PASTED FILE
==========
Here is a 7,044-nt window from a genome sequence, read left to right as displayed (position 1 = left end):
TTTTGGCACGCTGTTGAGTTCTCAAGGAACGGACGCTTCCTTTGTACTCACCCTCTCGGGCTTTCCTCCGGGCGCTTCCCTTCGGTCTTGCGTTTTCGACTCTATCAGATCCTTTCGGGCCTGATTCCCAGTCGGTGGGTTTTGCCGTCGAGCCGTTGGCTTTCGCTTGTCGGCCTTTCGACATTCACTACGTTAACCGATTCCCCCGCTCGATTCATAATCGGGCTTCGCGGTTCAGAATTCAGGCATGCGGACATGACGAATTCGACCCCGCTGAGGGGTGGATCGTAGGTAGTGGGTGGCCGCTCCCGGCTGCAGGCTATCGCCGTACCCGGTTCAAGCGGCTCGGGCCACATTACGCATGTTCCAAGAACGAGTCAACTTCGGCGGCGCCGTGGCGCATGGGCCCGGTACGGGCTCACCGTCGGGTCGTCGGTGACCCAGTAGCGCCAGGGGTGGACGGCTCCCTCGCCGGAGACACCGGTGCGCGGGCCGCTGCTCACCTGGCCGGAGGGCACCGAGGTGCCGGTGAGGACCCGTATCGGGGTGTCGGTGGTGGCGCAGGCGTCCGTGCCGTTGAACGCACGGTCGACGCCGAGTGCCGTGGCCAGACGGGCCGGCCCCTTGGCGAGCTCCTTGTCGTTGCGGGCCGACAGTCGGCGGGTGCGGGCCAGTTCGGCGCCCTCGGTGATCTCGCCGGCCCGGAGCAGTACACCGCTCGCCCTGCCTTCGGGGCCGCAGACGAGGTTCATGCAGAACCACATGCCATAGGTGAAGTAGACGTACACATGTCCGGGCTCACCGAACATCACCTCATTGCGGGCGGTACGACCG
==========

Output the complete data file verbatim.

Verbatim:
Here is a 7,044-nt window from a genome sequence, read left to right as displayed (position 1 = left end):
TTTTGGCACGCTGTTGAGTTCTCAAGGAACGGACGCTTCCTTTGTACTCACCCTCTCGGGCTTTCCTCCGGGCGCTTCCCTTCGGTCTTGCGTTTTCGACTCTATCAGATCCTTTCGGGCCTGATTCCCAGTCGGTGGGTTTTGCCGTCGAGCCGTTGGCTTTCGCTTGTCGGCCTTTCGACATTCACTACGTTAACCGATTCCCCCGCTCGATTCATAATCGGGCTTCGCGGTTCAGAATTCAGGCATGCGGACATGACGAATTCGACCCCGCTGAGGGGTGGATCGTAGGTAGTGGGTGGCCGCTCCCGGCTGCAGGCTATCGCCGTACCCGGTTCAAGCGGCTCGGGCCACATTACGCATGTTCCAAGAACGAGTCAACTTCGGCGGCGCCGTGGCGCATGGGCCCGGTACGGGCTCACCGTCGGGTCGTCGGTGACCCAGTAGCGCCAGGGGTGGACGGCTCCCTCGCCGGAGACACCGGTGCGCGGGCCGCTGCTCACCTGGCCGGAGGGCACCGAGGTGCCGGTGAGGACCCGTATCGGGGTGTCGGTGGTGGCGCAGGCGTCCGTGCCGTTGAACGCACGGTCGACGCCGAGTGCCGTGGCCAGACGGGCCGGCCCCTTGGCGAGCTCCTTGTCGTTGCGGGCCGACAGTCGGCGGGTGCGGGCCAGTTCGGCGCCCTCGGTGATCTCGCCGGCCCGGAGCAGTACACCGCTCGCCCTGCCTTCGGGGCCGCAGACGAGGTTCATGCAGAACCACATGCCATAGGTGAAGTAGACGTACACATGTCCGGGCTCACCGAACATCACCTCATTGCGGGCGGTACGACCG